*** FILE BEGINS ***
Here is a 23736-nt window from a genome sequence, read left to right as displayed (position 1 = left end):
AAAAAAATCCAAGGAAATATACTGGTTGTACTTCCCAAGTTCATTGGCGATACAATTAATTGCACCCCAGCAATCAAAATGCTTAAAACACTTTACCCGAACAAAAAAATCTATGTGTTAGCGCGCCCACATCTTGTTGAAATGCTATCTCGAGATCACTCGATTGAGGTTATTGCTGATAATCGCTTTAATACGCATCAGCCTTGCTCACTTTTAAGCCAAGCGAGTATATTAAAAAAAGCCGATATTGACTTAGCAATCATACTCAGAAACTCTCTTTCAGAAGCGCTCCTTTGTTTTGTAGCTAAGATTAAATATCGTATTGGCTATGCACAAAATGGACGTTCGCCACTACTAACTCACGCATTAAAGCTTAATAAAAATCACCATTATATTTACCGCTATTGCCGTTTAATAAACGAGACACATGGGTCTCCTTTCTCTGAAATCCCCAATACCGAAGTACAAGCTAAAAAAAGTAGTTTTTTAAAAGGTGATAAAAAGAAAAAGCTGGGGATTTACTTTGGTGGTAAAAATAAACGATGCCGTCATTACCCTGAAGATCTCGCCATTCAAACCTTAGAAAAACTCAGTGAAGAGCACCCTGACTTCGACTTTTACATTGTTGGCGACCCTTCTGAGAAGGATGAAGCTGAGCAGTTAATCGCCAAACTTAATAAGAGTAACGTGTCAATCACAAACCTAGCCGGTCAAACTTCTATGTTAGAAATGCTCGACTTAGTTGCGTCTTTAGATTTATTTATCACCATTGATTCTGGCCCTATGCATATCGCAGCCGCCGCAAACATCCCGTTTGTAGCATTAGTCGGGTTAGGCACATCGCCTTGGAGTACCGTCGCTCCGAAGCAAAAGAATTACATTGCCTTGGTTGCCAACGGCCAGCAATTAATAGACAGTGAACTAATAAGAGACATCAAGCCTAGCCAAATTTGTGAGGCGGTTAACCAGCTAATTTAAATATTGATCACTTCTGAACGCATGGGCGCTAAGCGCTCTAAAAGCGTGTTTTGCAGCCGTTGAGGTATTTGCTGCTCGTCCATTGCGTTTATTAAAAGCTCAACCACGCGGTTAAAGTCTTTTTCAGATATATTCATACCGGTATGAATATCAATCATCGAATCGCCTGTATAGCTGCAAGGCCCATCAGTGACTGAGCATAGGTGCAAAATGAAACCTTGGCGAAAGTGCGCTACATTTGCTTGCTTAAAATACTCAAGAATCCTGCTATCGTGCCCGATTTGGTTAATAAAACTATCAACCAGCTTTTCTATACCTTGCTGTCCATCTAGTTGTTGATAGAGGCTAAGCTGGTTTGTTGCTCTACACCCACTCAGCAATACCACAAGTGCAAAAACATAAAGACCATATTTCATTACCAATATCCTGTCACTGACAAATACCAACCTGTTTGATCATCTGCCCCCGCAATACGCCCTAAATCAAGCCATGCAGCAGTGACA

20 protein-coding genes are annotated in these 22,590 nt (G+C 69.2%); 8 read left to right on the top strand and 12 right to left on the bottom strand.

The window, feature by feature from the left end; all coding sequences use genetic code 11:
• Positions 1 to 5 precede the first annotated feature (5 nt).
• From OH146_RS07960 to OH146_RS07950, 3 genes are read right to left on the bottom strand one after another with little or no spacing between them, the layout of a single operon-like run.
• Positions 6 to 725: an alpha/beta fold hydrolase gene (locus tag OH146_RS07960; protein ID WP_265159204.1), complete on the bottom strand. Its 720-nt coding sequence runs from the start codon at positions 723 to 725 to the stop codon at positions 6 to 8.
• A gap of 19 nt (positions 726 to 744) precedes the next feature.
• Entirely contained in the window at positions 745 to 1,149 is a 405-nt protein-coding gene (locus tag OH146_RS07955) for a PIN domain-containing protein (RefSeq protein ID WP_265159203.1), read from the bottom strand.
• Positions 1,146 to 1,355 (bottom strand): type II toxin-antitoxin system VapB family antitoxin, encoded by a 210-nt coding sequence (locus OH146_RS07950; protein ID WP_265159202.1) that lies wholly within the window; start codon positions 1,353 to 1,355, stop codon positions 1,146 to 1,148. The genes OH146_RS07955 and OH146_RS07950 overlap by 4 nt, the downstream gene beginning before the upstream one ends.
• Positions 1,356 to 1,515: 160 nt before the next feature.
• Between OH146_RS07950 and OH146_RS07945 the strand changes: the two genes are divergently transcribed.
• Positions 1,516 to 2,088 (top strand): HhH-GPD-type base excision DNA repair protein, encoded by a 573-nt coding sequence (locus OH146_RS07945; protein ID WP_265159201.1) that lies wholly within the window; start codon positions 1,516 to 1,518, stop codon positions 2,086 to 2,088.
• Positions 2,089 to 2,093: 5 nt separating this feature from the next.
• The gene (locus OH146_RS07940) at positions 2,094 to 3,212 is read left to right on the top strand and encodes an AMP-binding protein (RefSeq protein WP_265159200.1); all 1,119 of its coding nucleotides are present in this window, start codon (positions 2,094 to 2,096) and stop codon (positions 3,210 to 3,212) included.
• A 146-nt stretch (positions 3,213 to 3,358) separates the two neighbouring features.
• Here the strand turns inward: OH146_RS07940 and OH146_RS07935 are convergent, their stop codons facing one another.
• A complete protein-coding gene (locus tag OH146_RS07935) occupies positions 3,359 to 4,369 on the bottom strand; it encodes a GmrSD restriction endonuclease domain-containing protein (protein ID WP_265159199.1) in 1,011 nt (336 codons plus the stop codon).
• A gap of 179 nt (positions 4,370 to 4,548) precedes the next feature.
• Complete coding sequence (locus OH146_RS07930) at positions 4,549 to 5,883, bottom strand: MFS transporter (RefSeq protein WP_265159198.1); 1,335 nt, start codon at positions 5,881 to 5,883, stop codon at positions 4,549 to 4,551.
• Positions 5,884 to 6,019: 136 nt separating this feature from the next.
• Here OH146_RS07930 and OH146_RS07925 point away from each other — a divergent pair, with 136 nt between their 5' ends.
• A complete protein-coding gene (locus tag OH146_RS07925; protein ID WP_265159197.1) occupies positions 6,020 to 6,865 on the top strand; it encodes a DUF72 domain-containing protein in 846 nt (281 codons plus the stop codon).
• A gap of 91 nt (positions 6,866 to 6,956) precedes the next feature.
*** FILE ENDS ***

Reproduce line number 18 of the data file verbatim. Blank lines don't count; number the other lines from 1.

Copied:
• A complete protein-coding gene (locus tag OH146_RS07935) occupies positions 3,359 to 4,369 on the bottom strand; it encodes a GmrSD restriction endonuclease domain-containing protein (protein ID WP_265159199.1) in 1,011 nt (336 codons plus the stop codon).